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Battery Park Rejects Donated Otterness Sculptures

Monday, July 11, 2011

Figures from 'Life Underground,' one of Tom Otterness' best-known public works, on permanent display at the 14th Street A-C-E station. Figures from "Life Underground," one of Tom Otterness' best-known public works, on permanent display at the 14th Street A-C-E station. (rendomthoughts/Flickr)

A family of bronze lions won't be showing up at a downtown library anytime soon. The Battery Park City Authority has decided not to accept the anonymous donation of eight Tom Otterness statues to the Battery Park branch of the New York Public Library.

The statues depict two adult lions and six lion cubs in the artist’s distinctive, cartoony style. Even if they don’t know it, most New Yorkers have seen Otterness’ sculptures -- combining cute bronze characters with vaguely anti-capitalist messages -- in prominent public places including the 14th Street A-C-E subway platform and the Roosevelt Island promenade.

However, the artist has come under fire in recent years over a 1977 video-art piece titled “Shot Dog Film” in which he shot and killed a dog on film. Otterness has since publicly apologized for the film several times, calling the piece “indefensible.”

Not everybody has accepted the apology. In May, Community Board 1 approved the statue’s donation, valued at $750,000, by a vote of 28 to 7, upsetting local animal rights activists. Dog-lovers in the community protested the decision and some even brought their pooches to the Community Board meeting to make a statement.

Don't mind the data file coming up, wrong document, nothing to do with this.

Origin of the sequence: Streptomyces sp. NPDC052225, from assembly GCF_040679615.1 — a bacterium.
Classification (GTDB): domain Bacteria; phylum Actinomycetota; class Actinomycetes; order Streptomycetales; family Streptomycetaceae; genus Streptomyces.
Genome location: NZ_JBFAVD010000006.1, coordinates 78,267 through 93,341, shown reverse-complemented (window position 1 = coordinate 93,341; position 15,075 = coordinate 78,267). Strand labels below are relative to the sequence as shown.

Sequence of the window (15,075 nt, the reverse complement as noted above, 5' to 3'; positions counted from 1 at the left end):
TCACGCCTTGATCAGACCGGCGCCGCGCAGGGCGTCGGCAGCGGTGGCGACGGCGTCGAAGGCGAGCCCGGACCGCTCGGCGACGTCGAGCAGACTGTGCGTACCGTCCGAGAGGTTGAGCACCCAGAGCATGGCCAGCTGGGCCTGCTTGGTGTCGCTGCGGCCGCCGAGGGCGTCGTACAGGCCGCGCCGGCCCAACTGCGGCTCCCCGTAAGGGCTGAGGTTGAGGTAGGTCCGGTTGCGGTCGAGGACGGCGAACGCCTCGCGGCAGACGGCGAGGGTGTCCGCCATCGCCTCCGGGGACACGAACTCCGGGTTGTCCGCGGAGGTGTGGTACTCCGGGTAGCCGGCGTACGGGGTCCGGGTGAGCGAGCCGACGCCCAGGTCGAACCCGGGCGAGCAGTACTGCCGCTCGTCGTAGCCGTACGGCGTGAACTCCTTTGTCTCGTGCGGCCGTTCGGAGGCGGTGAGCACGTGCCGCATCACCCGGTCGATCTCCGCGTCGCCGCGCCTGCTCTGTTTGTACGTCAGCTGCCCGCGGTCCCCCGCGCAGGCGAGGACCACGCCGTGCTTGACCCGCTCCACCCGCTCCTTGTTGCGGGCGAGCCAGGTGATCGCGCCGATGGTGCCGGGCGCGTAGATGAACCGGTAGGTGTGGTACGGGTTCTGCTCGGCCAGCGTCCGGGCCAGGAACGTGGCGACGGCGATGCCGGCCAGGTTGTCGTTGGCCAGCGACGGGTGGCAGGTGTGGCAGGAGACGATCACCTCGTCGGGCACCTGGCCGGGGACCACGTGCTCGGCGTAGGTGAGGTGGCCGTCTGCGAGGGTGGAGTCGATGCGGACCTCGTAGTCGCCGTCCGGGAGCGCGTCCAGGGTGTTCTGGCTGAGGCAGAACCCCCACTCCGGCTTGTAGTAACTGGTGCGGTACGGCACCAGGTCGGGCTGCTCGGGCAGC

Ultimately, the decision not to adopt the sculptures belonged to the Battery Park City Authority. If the animal-rights issues influenced their decision, they didn’t let on.

In a letter to Community Board 1, Authority president Gayle Horwitz wrote “Acceptance of gifts by governmental entities is a very sensitive issue. The Public Authorities Law demands transparency. Acceptance of a gift whereby the Authority would neither know with whom it was dealing nor have any control over the artist or the artwork is inconsistent with these transparency objectives.”

Anne Fenton, spokesperson for the Authority, affirmed that the doggy snuff film was completely beside the point.

“It's not a matter of anyone at the Battery Park City Authority liking the sculpture or not liking the sculpture," said Fenton. "It's about following the law."

Tom Otterness could not be reached for comment at press time.

Otterness already has a popular sculptures series permanently on display in Battery Park, titled “The Real World.”

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Comments [1]

Foolish choice... very foolish!!

Jul. 12 2011 11:07 AM

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